Mrs. Beach composed choral
works for the women's choruses of the NFMC.
Her piano concerts were sponsored by local chapters and she attended
meetings of those chapters. When at
these gatherings she mentored and guided young women composers and performers. She presented piano recitals on the national
level at NFMC annual conventions. Her
renown as a dedicated and loyal member is exemplified when NFMC choruses and
clubs changed their names to the Beach
Choral Society or the Beach Music Club. In
addition, Amy won awards for her music compositions.
Gena Branscombe was also an
active, dedicated member of the NFMC.
She conducted women's choruses for local chapters across the
country. Miss Branscombe was Chairman of
American Music for the New York State Federation of Music Clubs and eventually
a member of the Board on the state level.
Her leadership role was that of conductor, organizer and guest
speaker. The NFMC honored her by
sponsoring the first complete performance of her oratorio, Pilgrims of
Destiny in Plymouth, MA.
Memberships in clubs and being
the recipient of awards from those clubs does not a leader make. Yet, I believe that Mrs. Amy Beach and Miss
Gena Branscombe left their marks on each of the women's clubs of their day. By their dedication to the promotion of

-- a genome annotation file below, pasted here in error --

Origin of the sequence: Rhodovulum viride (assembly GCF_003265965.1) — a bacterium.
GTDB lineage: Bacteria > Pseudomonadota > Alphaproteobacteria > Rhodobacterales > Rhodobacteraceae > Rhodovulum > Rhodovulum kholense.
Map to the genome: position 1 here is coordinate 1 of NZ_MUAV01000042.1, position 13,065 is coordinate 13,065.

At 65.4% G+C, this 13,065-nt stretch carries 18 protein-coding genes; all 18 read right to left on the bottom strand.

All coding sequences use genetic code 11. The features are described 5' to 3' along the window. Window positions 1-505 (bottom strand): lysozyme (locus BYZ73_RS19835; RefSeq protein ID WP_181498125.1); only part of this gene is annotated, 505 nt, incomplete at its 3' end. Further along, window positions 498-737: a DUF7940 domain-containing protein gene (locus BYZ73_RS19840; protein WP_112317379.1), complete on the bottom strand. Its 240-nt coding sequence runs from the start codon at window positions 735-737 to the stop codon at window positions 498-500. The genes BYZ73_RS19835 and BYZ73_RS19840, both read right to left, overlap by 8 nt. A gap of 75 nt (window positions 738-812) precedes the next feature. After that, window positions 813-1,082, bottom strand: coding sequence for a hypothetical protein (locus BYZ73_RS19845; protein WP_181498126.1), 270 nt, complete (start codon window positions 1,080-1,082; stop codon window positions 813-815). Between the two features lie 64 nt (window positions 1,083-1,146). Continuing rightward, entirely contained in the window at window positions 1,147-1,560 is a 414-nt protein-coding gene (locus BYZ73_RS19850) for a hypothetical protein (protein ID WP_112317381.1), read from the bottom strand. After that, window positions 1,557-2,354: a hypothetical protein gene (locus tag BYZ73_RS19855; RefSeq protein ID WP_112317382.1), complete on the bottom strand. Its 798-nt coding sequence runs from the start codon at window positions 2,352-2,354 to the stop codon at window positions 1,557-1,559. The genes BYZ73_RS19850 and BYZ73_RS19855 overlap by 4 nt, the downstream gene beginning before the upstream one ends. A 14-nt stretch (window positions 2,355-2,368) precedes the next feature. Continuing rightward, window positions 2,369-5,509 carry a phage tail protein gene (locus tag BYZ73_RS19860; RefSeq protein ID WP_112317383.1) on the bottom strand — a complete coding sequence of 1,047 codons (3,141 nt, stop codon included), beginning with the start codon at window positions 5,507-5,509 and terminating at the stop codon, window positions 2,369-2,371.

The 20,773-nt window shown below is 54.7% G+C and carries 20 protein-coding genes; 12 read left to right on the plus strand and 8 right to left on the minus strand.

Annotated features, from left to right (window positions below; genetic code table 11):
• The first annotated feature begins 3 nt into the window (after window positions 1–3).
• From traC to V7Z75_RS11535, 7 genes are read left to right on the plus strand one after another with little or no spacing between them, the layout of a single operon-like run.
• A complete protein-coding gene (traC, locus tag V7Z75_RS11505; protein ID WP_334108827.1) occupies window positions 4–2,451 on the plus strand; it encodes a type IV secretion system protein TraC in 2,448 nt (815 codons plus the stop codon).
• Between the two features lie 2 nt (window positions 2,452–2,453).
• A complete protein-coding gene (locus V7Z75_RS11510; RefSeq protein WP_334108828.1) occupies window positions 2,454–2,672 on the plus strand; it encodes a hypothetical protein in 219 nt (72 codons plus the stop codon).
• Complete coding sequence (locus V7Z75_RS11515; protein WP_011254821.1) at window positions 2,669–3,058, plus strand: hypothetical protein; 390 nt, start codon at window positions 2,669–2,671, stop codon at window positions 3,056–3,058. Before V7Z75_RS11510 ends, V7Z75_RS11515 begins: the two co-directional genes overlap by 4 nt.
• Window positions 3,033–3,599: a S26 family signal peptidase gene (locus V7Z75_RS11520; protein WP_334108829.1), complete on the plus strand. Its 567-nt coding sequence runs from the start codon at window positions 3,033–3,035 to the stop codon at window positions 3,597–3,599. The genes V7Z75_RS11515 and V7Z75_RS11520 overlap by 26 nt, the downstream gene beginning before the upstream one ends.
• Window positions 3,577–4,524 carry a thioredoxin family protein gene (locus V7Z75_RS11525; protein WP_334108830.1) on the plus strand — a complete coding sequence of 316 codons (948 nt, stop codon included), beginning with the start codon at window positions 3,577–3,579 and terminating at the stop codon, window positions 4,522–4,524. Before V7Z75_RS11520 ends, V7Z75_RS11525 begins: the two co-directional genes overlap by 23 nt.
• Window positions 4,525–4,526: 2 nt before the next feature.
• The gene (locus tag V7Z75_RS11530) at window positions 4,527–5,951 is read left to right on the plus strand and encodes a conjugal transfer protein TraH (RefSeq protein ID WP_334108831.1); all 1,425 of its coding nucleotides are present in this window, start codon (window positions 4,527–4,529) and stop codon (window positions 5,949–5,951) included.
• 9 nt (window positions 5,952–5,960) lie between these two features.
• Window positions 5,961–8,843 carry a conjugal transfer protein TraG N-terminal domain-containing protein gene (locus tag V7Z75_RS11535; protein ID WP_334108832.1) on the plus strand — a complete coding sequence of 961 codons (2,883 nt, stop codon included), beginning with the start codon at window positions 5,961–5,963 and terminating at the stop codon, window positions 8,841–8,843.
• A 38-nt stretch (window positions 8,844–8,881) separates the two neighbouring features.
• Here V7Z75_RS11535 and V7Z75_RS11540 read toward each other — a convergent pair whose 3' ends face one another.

American women composers, they changed the course of music history and its
women. They attended meetings, upheld
their high musical standards, created performance opportunities for themselves
and fellow members. They sought out
women on the local level to sing in choruses, play music for one another at
club meetings and encouraged those local members to be active in their own
communities. They were leaders by
example and their own music.
In their day, women composers'
music was heard at women's clubs and rarely on the main stages of American
performance spaces. Within their world,
they strove to make a better place for women composers and performers. In my opinion, their work and dedication has
made a difference for us all.